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Lameroo Walk Three - South side, school and sports area

Lameroo Walk Three

Lameroo Walks
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Takes you around part of the south side of Lameroo including the school and sports area - approx. 60 minutes

Exit the Craft Shop (map) and turn right, walk down to the roundabout, cross the road going south and walk across the railway line, turn left into Railway Terrace South …

65 Grain Handling Complex

During harvest this complex is in constant use with trucks delivering grain to the silos. It is then either transported by train or truck to the port facilities.

Cross the road to …

66 Lameroo Memorial Hall, Cinema and RSL Hall

In 1907 allotment no: 43 was allocated as the site for an institute and library. A 60ft x 30ft timber and iron hall, lined with small fluted iron, seating 320 was built and opened in 1909. It had a small stage with curtains and footlights lit by acetylene gas. There were no separate meeting rooms however so if the hall was in use the library could not be accessed. In 1912 allotment no: 42 was granted and two rooms and a foyer of solid construction were added at the front of the hall, to be used as the library and a committee room, and a copper house at the rear. Lodge meetings were held and the rooms were also available for public meetings.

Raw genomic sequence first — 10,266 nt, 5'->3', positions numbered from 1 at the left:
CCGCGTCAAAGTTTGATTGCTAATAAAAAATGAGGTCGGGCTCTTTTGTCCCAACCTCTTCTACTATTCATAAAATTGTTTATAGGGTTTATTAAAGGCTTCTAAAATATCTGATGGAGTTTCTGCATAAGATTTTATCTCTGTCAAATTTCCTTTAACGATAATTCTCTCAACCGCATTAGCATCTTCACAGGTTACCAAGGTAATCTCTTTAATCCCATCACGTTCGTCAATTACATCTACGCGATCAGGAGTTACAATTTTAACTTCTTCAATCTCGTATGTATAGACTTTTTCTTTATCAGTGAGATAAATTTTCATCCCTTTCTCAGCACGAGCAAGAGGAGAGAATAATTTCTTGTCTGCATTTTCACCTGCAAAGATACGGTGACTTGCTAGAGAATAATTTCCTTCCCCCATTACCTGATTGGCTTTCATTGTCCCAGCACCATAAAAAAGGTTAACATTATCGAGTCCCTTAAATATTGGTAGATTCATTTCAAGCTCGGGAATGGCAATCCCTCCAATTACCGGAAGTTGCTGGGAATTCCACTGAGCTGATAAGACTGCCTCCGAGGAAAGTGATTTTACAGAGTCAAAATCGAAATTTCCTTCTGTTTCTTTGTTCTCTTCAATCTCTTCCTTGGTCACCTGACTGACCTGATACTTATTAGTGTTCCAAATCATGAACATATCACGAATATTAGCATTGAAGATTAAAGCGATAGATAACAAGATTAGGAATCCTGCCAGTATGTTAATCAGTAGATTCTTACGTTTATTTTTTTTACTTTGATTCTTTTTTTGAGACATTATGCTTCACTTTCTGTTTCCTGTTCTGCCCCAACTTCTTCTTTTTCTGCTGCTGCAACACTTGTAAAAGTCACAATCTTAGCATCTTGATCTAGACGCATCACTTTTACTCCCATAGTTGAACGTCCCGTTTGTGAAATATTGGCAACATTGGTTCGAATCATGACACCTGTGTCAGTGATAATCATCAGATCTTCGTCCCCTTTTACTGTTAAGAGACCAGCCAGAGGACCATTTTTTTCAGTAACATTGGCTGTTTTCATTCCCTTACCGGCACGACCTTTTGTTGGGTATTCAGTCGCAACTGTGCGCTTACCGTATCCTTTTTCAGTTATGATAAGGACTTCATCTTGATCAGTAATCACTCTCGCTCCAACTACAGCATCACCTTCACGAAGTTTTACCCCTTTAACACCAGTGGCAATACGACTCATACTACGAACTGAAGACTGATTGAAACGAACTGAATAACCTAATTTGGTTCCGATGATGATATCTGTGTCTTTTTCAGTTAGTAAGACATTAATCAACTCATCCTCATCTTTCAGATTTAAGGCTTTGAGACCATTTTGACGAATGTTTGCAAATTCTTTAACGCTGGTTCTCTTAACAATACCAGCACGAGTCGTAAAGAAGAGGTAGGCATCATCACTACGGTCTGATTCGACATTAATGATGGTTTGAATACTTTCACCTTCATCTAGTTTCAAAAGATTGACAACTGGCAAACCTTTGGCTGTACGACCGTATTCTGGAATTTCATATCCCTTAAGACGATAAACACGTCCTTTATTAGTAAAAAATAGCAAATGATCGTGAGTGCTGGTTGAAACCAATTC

In 1911 Lyceum Pictures, a travelling picture show, commenced screenings. Firstly the projector sat on the main floor but later, due to fire regulations, a separate projector room had to be installed. In 1913 the Arcadia skating rink commenced for the winter. It ran again in 1914 and 1919.

The RSL wanted a meeting room as a memorial to WWI soldiers but instead a new solid construction hall was built as a memorial and was attached to the solid library and committee room. The old timber and iron hall was relocated to the rear of the new hall and used as a supper room. This new complex was opened in 1926.

In 1960 construction started on a new besser brick hall on the eastern side of the old one. On completion it was believed to be the largest hall in SA outside of the metropolitan area. It had a stage, tiered seating at the rear of the hall (with library room underneath) and the RSL Honour Rolls were displayed in the foyer. The old hall was converted to the supper room, new toilets installed off the foyer area and the old timber hall was sold and removed. In 1966 the front of the old hall was demolished and the RSL rooms added.